A Well Lived Life

a-well-lived-life.jpg

When the sun turned down for the day and golden light peaked through the edges of my living room blinds throwing glistening shadows onto dim walls, my eyes assumed the same golden gleam with thoughts of recent hours. The sun grew over walls and furniture—and all the swells of the day—for the hour or so of light’s gold: the dining room table where a candle earlier sped and smoked, the distant corner of the kitchen where orange slices were held and bites were taken alongside grins and chats, and the stairs that withheld against pounded motions of every happening, whether languid and clomping or running late with clipping.

My lips met spiced tea and my mind swelled over those waves of the day, freeing the memories that active minutes compress—enumerating the menagerie of surges and stages. Finally, the thought came as the sun yielded to the downward pull and the last spark was gone before night’s scroll was unrolled—Was this one well lived?

The last light fell, and I had all appreciation for that unique sunset slice of the day—it was like the lightning that flares when a person of mystery speaks revealingly and the rarity only adds to gratitude and wonder, leaving a trace of want for when it will happen again. So, a sunset does not grace the every minute, and with the last light, today’s provoked, Can you be content to mirror many other days after today’s strains?

Now, if one can enter near, a late octo- or nonagenarian might musingly review not a day of life for Christ, but a life. The gray hair of the godly, that crown of splendor and honor (Prov. 16:13), affords its own glow for watching eyes—perhaps the brightest and fiercest sparks of belief and holy desire. Chair close, one hears of minds that have worked and worked, and of hearts’ resolve, and eternity’s splendor insight from earliest days. One might hear of children and family, and friendships and ministry while witnessing the effects of prayer’s secret dependency. One will certainly hear of Christ, as the godly gray are naturally nearest, anticipatorily, to see His face in all of glory’s bright.

In these, my elders, I’ve seen steps of resolve, commitment to the path that is straight. Steps that haven’t veered back and away or circled, as with a loose, stray connection—but have traveled steadily, with a resolve that started from the dedication of earliest teenage days (Ecclesiastes 12:1). I’ve heard of consistency in studying, of adeptness with mastering one day’s portion of Scripture at a time to accumulate wealth, a considerable responsibility—without having been shirked or shunned, but received as weighty and worthy duty (Prov. 1:7, 2:2; 2 Tim. 2:15). I’ve noticed the freedom and joy, and sole honor for Christ, in the gray-haired whose finances have long reflected the weight of eternity and Scripture’s guiding hand, for whom money has not directed decisions of value, for the path to heaven is highest (Matt. 6:19, 23).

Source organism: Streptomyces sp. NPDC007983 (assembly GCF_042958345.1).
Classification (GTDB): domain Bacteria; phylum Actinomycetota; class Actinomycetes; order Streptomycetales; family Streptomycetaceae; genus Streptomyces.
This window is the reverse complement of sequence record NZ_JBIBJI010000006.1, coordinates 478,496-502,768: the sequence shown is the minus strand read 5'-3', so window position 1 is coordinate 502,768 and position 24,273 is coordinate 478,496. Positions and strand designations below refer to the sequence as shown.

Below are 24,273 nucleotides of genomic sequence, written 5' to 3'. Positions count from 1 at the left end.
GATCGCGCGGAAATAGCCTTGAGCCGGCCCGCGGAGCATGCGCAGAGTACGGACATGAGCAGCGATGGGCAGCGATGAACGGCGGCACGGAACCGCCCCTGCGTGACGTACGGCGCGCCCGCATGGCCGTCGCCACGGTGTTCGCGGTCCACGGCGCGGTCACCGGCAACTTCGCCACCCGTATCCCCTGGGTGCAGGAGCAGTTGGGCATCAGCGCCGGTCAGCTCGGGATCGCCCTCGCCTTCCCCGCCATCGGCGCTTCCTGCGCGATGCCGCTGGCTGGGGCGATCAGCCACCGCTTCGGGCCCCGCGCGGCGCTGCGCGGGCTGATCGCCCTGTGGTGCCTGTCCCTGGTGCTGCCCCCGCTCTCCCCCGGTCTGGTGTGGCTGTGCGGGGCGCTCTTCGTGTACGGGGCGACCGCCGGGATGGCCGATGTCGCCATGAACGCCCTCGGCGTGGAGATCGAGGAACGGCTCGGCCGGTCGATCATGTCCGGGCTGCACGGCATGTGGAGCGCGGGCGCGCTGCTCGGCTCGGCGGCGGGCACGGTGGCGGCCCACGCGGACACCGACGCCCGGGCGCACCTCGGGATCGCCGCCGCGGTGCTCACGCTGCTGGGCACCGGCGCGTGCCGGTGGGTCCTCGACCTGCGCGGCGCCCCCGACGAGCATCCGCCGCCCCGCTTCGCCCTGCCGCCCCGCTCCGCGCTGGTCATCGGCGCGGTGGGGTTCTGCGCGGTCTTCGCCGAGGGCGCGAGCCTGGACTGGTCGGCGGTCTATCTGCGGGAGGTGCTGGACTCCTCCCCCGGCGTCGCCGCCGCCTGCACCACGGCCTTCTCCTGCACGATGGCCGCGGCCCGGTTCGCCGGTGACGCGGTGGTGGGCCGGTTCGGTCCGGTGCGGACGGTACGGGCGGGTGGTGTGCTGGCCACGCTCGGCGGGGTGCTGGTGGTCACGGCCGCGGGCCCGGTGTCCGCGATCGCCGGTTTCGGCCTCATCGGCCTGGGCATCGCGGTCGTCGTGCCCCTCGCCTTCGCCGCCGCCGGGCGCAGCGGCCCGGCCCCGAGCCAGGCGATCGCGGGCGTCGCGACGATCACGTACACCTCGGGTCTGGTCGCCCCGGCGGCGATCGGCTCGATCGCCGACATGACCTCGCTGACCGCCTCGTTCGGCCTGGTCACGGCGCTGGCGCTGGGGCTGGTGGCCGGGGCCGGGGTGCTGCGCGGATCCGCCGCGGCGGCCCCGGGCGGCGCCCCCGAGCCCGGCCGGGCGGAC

Pure sparks have graced my sight of love for family, care for husbands and wives while in view of a marriage-honoring God (Heb. 13:4), and for the ministry that began in one’s home—how instruction and love of children has not been seen as secondary but as prized with piles of devoted time (Deut. 6:5-9). With the family of God, I’ve seen the peace of relationships that are deemed successes if giving has been sacrificial—where mutuality has been warmly welcomed, but personal fulfillment has not been given the status of being the aim or goal (Phil. 2:3). I have beheld how the deposit of truth has been regarded—the fountain for unity (2 Tim. 1:14; Rom. 16:17-20) and how speaking its core message of the King has served as compassion for those in the dark (Rom. 10:14).

Gazed fixed, I have gleaned themes of wisdom, that when tutors have been sought for the school of saintly life, selectivity and standards have been welcomed by all. For good mentors have been careful to bow and exegete well the holy Word—pointing to those who have been advanced in maturity and dedication—with thoughtfulness to approve by Scripture every influence, faithfully, no matter the cost (1 Cor. 11:1; Phil. 1:9-10). Now, when I hunt for their lives of prayer, I scarcely collect in my sight all that’s certainly there—for they are faithful to the Lord’s instruction, to maintain reverent secrecy (Matt. 6:5-6). Yet, in their lives’ humility and given trust, evidence abounds of those who have long ago settled that they can do nothing, would never want to do anything, apart from Him (John 15:5; Phil. 4:11-13).

I’ve traced my hand over a life’s day to follow the sparkling-sun-movement, a sun still graciously lasting by God’s hand to have come this evening after visiting lives of all ages. And as golden hours will double and triple and more in my experience, Lord willing, tomorrow and the next day again, I will have less and less propensity for youthful doubtfulness in the truth that my days are short—just as He has said (Jas. 4:14). My home will travel through sunset again; while I sip that tea and steep in the swells, the lightning spark of want noted in my day-end light—my question—is now seated in Scripture’s witness to imitate those whose whole lives have already been well lived for Him (Heb. 13:7; 2 Thess. 3:9; 1 Cor. 4:16).


This post was originally published at For The Church.

MainLianna Davis